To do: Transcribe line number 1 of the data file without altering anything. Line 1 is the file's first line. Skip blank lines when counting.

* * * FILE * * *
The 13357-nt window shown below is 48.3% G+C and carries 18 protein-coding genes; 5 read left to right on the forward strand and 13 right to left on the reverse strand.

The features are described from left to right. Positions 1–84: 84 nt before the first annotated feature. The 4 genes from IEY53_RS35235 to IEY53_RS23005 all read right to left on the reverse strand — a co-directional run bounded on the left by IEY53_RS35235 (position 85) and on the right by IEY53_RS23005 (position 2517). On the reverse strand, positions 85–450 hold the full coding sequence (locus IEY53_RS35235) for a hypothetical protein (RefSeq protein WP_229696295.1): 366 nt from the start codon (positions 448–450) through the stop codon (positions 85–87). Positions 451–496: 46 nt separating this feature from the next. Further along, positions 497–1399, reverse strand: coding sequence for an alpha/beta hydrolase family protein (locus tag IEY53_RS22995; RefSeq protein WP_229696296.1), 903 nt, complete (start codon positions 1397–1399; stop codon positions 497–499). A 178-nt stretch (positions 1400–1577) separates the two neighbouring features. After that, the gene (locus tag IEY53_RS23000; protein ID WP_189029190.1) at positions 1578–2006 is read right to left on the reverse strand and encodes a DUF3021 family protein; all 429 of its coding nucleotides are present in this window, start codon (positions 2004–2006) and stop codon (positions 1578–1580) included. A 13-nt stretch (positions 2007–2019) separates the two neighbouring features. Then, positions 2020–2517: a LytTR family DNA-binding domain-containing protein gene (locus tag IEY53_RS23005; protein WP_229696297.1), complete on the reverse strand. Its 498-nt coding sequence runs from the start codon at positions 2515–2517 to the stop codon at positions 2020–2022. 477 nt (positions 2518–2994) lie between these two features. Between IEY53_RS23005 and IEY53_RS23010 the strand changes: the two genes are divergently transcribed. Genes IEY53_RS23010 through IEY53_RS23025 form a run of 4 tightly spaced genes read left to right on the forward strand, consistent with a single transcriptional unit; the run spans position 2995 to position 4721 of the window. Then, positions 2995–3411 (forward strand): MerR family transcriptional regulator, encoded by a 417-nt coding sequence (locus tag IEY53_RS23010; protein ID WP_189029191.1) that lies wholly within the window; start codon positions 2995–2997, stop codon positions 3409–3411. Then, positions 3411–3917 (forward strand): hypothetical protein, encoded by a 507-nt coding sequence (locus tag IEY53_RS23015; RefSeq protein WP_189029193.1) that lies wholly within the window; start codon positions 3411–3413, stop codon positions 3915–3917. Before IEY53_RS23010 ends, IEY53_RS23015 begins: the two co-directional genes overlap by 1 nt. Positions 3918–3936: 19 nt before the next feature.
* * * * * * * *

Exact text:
The 13357-nt window shown below is 48.3% G+C and carries 18 protein-coding genes; 5 read left to right on the forward strand and 13 right to left on the reverse strand.